Keeping Your Dogs Ears Healthy Does Your Dog Have an Ear Infection

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Keeping Your Dogs Ears Healthy Does Your Dog Have an Ear Infection

by Jean Morgan

Does your dog shake his or her head excessively and seem like he or she is in pain? Can you detect a distinct and unusual odor emanating from your dog's ear? Then take a closer look and inspect your dog for an ear infection. If the inspection of your dog's ear results in you seeing that his or her ear canal seems irritated and red with some discharge then go to the vet and have your dog's ear infection checked and treated.

You should never try to treat your dog's ear infection by yourself. Do not delude yourself into thinking that you don't need professional opinion because ear infections in dogs are more complicated than you may think. If ear mites cause your dog's ear infection then it may not be that complicated to cure. However if your dog has many allergies, chances are, his or her ear infection is a complicated matter that needs a synergy of different procedures to treat.

Unfortunately for man's best friend, ear infections in dogs are quite common because a favorable environment is provided by their anatomy and physiology. For one thing, their long and deep ear canals provide more area for infection. Their ears also have mast cells that produce histamines that give off an allergic reaction to certain stimuli, which in turn irritate the inside of your dog's ear. Ear infection in dogs often start with the mast cells irritating the ear canal into producing unusual amounts of ear wax.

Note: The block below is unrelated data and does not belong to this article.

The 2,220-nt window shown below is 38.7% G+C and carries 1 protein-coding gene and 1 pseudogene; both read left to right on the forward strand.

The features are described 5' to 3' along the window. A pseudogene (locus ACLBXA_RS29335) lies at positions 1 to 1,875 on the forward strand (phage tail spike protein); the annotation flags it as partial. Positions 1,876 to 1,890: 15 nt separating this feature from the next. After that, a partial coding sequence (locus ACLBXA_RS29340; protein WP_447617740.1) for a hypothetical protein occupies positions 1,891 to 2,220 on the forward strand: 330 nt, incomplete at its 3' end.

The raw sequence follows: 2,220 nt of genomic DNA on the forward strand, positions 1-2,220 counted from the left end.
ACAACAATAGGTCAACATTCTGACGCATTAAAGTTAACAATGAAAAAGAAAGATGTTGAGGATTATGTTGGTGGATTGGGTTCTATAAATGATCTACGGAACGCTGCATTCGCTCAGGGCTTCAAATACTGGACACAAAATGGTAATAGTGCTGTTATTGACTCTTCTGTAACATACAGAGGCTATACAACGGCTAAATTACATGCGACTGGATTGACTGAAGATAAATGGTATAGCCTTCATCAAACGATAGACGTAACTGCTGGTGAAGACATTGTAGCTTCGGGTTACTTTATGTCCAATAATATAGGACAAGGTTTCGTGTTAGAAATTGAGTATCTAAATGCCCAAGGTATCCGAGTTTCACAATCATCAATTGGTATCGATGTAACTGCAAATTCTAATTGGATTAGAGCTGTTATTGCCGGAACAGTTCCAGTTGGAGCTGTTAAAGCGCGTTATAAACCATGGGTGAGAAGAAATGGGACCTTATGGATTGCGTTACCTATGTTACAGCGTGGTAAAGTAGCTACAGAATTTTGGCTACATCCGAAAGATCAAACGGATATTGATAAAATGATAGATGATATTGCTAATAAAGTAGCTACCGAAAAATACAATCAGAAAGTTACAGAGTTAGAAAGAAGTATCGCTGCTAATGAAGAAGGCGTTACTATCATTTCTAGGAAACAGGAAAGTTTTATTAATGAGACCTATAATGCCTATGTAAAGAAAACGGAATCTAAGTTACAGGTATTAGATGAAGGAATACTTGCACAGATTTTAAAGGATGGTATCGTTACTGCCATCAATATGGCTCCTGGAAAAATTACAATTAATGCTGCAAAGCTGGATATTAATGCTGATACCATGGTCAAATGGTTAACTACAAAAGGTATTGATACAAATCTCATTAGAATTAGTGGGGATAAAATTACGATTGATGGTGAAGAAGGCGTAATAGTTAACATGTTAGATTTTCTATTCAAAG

Unchecked, the ear wax will continue to build up until bacteria sets in to the irritated skin. You will notice that ear infections in dogs are more common among those with ear flaps because the appendage keeps the ear canal at temperatures that allow bacteria to thrive. The problem further progresses when yeast results from the bacterial infection in your dog's ear. Before you know it. A whole new symbiotic life system is thriving in your dog's ears.

Ear infections in dogs must be treated, not only because it causes discomfort and makes your dog smell, but because it can seriously damage your dog's ears. Because of the potentially complex nature of ear infections in dogs, it is very important that you get a reliable veterinary doctor that can properly diagnose and pinpoint the cause of the ear infection. Being able to accurately diagnose the cause will inadvertently allow for the proper treatment.

As mentioned earlier, ear infections in dogs can be caused by chronic allergies. If this happens to be the source of your dog's ear infection, you will need to find out what your dog may be allergic to. It can be one or many things and you will need to find each one out in order to prevent further allergic reactions from your dog.

At the same time, you will need to have your dog's ear cleaned and treated with topical and oral medication. I bring this all to your attention to underscore the importance of a good exam and probably some lab work to try to narrow down all the possible causes. Your vet will want to have a good look down the ear canal. It may be necessary to sedate your pet in order to clean out the ear well enough to get a good look. Or maybe he or she will have you come back after a few days of treatment to look again when hopefully the ear will be improved. When it comes to ear infections in dogs, you may also need to check and count your dog's diet as a possible source of allergy.

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